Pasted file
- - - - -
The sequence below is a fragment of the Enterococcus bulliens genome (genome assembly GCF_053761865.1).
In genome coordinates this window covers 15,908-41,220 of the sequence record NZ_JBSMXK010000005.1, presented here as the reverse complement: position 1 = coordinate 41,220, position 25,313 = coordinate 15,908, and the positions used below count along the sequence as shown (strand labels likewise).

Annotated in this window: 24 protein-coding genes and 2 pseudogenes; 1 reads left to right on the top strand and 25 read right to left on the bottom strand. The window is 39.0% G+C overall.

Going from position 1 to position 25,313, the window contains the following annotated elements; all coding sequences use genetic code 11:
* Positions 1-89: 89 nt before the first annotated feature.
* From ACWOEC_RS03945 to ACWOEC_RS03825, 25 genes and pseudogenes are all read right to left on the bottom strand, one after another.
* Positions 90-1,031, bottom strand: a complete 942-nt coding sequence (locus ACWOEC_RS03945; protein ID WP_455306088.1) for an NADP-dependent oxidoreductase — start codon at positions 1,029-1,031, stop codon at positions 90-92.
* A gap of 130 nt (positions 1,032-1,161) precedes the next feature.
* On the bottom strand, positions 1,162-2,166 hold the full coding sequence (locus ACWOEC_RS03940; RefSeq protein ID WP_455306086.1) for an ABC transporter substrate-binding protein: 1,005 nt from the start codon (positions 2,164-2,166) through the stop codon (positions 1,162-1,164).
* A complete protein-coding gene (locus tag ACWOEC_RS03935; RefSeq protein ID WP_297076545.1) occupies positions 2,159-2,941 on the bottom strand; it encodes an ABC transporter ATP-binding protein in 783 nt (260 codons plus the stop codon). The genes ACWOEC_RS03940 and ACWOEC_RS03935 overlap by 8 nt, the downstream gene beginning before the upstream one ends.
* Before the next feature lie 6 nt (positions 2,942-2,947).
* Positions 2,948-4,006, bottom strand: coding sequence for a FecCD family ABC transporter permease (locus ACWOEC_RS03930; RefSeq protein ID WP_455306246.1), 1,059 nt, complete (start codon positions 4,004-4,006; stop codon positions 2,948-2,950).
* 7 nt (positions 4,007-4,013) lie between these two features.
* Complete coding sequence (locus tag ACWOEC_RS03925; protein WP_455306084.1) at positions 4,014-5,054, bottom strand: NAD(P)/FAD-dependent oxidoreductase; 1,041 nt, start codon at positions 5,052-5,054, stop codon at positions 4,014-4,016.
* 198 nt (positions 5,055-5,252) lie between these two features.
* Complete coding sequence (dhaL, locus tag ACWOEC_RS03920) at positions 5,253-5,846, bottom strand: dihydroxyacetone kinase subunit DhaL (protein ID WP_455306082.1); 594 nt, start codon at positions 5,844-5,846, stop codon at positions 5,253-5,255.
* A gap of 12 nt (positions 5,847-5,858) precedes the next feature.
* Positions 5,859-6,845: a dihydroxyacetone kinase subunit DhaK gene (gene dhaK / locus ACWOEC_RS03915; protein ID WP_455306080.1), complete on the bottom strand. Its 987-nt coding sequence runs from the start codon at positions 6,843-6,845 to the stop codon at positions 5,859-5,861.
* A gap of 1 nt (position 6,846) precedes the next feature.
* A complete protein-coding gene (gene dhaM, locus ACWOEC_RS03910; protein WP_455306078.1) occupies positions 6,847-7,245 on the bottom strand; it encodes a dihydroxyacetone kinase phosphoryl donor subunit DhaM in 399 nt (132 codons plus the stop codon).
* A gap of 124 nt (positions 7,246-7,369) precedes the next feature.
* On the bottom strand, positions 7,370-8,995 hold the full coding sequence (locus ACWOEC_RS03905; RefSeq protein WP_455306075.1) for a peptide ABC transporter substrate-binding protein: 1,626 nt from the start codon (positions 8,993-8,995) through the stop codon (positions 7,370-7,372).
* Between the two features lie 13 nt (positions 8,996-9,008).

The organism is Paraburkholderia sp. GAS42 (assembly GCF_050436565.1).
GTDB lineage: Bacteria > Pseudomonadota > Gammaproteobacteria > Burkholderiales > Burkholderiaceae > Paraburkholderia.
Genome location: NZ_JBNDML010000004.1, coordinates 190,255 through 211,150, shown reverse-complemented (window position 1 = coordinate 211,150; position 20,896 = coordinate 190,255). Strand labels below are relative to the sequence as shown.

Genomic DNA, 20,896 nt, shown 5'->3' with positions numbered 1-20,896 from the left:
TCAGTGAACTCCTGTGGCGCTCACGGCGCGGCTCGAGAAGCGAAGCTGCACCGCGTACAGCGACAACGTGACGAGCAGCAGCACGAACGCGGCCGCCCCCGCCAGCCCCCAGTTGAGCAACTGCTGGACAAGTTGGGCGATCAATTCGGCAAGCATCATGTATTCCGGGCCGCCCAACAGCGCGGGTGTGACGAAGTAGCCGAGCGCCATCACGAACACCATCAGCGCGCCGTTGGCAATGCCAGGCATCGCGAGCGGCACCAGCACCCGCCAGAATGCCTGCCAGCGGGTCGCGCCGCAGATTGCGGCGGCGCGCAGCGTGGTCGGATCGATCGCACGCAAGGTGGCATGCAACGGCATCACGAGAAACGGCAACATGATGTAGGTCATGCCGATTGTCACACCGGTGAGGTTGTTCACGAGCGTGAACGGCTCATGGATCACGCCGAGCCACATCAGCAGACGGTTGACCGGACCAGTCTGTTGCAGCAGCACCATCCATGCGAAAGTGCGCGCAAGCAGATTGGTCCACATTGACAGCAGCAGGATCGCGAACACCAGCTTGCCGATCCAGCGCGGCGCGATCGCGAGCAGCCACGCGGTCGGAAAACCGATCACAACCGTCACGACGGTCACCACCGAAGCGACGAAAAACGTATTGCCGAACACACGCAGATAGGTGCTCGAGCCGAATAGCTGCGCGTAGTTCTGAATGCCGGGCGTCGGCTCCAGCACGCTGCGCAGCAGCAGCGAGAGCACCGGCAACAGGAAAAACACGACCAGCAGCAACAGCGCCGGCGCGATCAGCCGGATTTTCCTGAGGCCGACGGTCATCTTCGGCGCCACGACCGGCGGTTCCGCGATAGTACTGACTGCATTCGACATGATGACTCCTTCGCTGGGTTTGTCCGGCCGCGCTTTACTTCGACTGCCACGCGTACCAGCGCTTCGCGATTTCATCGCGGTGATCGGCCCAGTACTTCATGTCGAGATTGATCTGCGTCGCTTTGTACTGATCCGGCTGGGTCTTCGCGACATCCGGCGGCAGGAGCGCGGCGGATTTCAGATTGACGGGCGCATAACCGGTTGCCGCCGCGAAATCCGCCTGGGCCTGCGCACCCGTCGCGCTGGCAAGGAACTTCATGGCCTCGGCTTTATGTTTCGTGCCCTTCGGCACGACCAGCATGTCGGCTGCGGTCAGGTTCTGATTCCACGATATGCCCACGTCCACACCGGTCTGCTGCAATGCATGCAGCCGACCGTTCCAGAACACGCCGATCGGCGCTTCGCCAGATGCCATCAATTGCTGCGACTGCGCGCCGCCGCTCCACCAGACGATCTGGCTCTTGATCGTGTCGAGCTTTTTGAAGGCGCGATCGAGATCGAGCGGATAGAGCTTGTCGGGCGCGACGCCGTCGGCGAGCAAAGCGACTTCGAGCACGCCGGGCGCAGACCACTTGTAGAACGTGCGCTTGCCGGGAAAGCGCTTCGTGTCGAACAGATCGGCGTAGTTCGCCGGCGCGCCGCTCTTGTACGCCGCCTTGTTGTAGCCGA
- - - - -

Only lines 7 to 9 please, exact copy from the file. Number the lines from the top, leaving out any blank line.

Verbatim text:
* Positions 90-1,031, bottom strand: a complete 942-nt coding sequence (locus ACWOEC_RS03945; protein ID WP_455306088.1) for an NADP-dependent oxidoreductase — start codon at positions 1,029-1,031, stop codon at positions 90-92.
* A gap of 130 nt (positions 1,032-1,161) precedes the next feature.
* On the bottom strand, positions 1,162-2,166 hold the full coding sequence (locus ACWOEC_RS03940; RefSeq protein ID WP_455306086.1) for an ABC transporter substrate-binding protein: 1,005 nt from the start codon (positions 2,164-2,166) through the stop codon (positions 1,162-1,164).